Yahoo! Claims Sale Paid Big – But Who’s Counting?

Yahoo! (Nasdaq: YHOO) is reporting that its sales rose 25 percent during a three-day discount promotion last week.

According to the portal giant, its partner retailers saw an average jump in gross sales of about 70 percent.

But GartnerG2 research director David Schehr told the E-Commerce Times that the true impact of the promotion remains unclear.

“It’s tough to judge how big a bump it is when all they’ll talk about is percentages,” he said. “Without knowing the numbers underneath, it’s impossible to say it was a success or not.”

Numbers Show Mixed Bag

According to data provided to the E-Commerce Times by Nielsen//NetRatings (Nasdaq: NTRT), the Yahoo sale had a mixed impact on traffic to the portal.

The overall Yahoo domain drew a about 34.7 million unique at-home surfers for the week ended March 17th, compared with just over 35 million the week before. Yahoo! did better with at-work surfers, drawing a unique audience of 20.2 million people during the sale week, compared with 19.6 million the week before.

NetRatings also found little change in other categories, including average time spent on the Yahoo! domain and the number of pages viewed during that time.

Percentage Problem

Schehr questioned whether the sale will have lasting value in terms of driving traffic to Yahoo! and its third-party merchants.

He noted that online consumer behavior tends to focus more on shopping at specific destination sites rather than on heavy use of portals or shopping aggregators.

Furthermore, he said, online consumers are not as focused on price as they once were. “Everything we see indicates that convenience is becoming more important and price less so,” Schehr said.

Merchants Happy

But Yahoo! said the sale, which ran from March 13th through March 15th and was promoted across the company’s network of sites, directly boosted sales of many third-party merchants.

For instance, the portal said, its travel section saw a 20 percent sales increase. Airlines that sell tickets through the site saw sales double, and the number of vacation packages sold rose 162 percent compared with the same period a week earlier.

Travelocity.com vice president Jim Marsicano said in a statement that his company is “extremely pleased by the surge in ticket sales and traffic” the sale generated.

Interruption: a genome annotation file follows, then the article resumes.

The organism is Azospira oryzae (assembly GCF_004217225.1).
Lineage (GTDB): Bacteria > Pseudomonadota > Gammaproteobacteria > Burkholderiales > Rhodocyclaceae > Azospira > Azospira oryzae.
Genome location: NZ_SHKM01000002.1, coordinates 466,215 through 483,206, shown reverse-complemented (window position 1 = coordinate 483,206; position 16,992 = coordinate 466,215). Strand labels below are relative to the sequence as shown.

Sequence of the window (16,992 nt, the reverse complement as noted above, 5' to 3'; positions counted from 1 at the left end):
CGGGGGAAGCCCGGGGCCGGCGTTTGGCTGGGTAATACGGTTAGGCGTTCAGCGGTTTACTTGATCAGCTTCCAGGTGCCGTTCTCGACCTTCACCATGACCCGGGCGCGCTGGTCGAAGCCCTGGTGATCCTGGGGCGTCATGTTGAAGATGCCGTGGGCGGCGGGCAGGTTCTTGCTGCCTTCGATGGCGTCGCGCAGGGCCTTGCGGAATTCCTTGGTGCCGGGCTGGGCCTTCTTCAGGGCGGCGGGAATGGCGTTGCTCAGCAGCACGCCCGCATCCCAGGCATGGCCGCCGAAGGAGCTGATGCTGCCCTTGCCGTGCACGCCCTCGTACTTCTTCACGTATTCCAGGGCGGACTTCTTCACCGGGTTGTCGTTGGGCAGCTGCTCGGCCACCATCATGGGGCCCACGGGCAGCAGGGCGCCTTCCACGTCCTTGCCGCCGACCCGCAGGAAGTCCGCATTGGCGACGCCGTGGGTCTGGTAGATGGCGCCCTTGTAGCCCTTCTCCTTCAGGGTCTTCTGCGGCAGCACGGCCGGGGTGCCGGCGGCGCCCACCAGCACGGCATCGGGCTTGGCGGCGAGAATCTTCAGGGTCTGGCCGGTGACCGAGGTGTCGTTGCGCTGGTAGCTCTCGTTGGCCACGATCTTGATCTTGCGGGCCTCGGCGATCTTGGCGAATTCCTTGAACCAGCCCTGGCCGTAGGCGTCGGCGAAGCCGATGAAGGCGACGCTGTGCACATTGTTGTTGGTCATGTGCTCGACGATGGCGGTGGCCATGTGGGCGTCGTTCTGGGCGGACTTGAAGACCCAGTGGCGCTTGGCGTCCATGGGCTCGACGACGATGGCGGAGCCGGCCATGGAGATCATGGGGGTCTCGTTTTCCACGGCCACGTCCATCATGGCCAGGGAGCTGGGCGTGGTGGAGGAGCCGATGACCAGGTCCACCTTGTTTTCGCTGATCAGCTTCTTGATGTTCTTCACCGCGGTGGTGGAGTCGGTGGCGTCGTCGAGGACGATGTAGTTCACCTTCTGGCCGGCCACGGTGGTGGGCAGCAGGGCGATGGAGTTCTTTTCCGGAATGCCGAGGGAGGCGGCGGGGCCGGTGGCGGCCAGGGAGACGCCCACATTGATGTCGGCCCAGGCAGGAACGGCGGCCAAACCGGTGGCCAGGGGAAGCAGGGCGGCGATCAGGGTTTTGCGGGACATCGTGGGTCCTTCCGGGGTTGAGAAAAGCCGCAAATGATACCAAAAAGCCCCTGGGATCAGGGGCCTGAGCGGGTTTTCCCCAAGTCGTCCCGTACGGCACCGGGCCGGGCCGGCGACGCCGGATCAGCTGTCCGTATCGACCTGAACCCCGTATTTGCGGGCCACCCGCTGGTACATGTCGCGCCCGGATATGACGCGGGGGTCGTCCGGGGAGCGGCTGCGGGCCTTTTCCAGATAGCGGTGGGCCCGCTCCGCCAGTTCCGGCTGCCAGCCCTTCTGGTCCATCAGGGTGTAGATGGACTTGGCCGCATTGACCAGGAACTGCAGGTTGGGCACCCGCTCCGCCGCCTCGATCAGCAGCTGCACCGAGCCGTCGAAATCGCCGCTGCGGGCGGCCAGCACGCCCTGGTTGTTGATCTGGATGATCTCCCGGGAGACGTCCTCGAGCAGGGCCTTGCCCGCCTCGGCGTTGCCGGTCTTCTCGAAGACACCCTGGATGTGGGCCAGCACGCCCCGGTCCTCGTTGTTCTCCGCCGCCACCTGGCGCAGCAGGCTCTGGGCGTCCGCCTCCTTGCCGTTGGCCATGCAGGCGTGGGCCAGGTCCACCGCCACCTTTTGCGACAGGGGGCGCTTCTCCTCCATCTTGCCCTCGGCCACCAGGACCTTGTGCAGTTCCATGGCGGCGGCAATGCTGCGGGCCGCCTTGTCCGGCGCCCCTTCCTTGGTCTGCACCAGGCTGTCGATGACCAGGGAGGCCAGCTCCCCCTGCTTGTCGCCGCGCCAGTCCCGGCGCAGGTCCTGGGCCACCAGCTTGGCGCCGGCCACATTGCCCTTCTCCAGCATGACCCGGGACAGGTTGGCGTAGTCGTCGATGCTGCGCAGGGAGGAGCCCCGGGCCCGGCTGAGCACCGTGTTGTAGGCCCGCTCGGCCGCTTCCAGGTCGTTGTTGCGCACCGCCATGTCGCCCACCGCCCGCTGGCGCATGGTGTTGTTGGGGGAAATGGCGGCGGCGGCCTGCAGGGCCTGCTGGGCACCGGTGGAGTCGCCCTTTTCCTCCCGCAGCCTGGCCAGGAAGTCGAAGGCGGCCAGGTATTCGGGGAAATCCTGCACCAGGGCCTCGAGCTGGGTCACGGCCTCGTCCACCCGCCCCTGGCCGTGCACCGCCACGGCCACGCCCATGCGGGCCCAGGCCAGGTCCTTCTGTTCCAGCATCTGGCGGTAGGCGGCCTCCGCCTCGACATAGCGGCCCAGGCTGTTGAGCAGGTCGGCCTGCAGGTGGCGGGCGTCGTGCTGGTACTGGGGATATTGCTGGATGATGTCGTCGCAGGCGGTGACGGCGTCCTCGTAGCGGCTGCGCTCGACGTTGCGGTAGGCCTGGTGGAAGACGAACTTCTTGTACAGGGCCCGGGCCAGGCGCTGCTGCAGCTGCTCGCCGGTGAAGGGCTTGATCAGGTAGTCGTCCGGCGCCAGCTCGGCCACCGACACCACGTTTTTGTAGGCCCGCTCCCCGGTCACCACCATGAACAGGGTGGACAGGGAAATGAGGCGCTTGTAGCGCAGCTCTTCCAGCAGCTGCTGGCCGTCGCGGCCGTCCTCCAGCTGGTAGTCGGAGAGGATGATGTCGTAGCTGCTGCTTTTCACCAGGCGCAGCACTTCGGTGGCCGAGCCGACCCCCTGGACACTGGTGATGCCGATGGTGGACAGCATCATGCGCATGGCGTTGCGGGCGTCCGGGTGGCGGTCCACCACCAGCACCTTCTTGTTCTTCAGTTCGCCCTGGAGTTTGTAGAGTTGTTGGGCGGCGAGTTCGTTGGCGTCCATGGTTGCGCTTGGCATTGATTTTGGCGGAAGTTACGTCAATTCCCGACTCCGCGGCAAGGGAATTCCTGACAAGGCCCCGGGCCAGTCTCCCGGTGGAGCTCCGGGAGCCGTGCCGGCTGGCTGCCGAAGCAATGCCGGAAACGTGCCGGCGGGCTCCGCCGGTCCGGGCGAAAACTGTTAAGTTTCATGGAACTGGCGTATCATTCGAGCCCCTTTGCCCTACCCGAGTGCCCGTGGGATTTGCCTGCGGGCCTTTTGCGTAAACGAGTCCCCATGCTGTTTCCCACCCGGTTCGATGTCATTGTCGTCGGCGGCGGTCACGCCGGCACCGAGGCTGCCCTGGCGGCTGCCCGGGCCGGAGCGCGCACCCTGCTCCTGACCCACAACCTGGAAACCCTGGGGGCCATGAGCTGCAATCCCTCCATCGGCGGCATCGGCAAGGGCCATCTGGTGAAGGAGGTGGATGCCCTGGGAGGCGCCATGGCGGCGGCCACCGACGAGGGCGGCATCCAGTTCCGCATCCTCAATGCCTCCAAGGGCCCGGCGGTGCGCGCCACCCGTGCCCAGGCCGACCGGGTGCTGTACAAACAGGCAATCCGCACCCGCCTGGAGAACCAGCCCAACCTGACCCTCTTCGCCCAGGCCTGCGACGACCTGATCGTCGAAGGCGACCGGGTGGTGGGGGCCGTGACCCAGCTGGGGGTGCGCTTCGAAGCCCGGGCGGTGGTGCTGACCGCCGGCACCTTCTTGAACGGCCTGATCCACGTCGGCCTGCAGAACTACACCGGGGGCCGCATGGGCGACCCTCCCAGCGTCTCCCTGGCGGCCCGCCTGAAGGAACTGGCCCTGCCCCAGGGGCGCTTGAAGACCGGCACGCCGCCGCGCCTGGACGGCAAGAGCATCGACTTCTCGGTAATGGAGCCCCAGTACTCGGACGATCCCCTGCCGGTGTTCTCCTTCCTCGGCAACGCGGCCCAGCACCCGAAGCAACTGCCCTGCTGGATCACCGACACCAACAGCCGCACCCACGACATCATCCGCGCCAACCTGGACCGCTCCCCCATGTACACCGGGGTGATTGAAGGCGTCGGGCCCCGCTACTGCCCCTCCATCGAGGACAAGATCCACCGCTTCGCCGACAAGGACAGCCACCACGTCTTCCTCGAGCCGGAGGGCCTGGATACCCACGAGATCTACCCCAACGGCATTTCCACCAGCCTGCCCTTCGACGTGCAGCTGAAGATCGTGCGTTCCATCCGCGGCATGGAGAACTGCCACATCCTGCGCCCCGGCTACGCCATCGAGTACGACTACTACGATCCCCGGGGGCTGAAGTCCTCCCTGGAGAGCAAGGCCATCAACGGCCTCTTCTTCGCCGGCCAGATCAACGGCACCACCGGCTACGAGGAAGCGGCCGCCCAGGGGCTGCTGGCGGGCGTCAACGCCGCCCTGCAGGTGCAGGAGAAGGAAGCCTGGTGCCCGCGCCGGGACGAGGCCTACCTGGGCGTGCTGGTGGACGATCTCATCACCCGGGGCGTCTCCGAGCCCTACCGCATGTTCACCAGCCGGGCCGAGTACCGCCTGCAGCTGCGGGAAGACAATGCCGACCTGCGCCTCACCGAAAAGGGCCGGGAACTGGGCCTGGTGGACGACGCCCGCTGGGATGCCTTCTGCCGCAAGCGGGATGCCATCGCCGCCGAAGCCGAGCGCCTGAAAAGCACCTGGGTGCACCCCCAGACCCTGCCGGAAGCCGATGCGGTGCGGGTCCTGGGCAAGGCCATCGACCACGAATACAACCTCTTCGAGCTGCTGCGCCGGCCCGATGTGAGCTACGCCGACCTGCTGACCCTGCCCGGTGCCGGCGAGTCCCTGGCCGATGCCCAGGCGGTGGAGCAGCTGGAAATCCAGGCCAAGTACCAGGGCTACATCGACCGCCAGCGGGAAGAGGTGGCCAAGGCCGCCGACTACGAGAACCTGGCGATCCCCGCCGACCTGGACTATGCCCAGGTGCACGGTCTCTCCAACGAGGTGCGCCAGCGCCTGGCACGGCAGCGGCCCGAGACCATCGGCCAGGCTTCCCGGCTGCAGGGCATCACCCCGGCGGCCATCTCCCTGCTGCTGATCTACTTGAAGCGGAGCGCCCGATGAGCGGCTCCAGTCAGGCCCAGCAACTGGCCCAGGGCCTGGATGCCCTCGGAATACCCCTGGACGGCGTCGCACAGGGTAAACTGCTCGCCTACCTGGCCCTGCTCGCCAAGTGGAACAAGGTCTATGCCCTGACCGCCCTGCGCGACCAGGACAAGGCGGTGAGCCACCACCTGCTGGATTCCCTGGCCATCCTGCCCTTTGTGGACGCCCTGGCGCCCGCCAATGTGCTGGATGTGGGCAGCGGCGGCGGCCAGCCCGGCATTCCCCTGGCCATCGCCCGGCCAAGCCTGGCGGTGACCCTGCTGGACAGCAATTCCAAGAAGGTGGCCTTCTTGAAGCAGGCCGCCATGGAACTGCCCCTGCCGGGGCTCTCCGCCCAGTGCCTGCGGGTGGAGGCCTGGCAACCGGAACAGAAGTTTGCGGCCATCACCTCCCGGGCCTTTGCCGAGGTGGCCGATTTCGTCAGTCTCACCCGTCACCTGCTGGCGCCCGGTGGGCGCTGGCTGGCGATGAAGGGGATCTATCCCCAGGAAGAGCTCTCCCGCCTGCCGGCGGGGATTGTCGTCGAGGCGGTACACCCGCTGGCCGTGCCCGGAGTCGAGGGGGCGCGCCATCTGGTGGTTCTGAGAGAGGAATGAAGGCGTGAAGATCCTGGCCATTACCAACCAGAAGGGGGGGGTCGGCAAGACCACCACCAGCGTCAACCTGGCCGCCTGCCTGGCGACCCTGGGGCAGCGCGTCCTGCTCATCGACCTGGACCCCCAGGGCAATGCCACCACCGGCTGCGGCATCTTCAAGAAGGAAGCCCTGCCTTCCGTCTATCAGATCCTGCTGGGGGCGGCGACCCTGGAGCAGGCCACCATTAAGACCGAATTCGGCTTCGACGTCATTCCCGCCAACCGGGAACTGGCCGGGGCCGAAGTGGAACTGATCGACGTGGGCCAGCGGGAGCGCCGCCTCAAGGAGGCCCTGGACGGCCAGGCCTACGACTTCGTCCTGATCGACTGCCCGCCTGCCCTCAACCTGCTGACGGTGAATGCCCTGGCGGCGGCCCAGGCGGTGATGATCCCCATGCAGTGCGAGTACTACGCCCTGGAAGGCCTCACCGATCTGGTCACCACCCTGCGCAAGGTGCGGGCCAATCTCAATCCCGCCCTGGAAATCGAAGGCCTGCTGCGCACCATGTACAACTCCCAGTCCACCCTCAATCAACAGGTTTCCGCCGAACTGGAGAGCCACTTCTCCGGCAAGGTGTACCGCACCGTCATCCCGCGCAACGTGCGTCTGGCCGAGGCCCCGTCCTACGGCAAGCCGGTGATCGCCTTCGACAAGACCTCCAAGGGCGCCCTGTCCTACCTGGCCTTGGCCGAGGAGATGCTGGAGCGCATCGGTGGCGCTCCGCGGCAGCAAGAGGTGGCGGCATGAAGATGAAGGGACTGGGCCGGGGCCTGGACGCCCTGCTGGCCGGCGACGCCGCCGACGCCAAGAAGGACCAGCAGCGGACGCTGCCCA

And according to Yahoo, Hewlett-Packard‘s (NYSE: HWP) consumer e-commerce site saw its revenue from Yahoo! increase 380 percent during the sale.

Close to Home

Yahoo said the sale also boosted its own paid services, which are a key component of the portal’s long-range plan to reduce reliance on advertising revenue. Yahoo’s premium mail service saw registrations more than double, while activity on the company’s PayDirect payment system rose 50 percent.

The Internet increasingly has been the home of highly touted sales events. In addition to Yahoo’s recent effort, several airlines and travel sites have used the Web to conduct surprise one-day sales.

For example, Travelocity said a single-day sale it held last August in conjunction with Yahoo! boosted sales by 70 percent.

3 Comments

  • Yahoo! could have done a better job advertising this weekend sale – because I was not aware of it (being a surfer thru Yahoo!) while on the site prior to the sale, but learned of the promotion thru another source. However, there is nothing to indicate that this spike, percentages or real numbers, was expected to be sustained by Yahoo! after the weekend sale. It is like Macy’s white flower day sale, a crowd is expected because of great discounts offered, a shopping holiday that occurs once a year. But to hold Yahoo hostage because percentages were cited is ridiculous, especially since the event took place just last weekend. If the numbers are suspect, then maybe Schehr should have just come out and said that instead of beating around the point with future projections of true impact. which by the way, is just as cloudy as the next day weather forecast.

  • Yahoo! claims that HP’s consumer site saw a sales increase of 380 percent. without knowing what they were prior, we cannot determine if the increase is truly significant. They could have had as little one sale prior, making this 380% increase less substantial.

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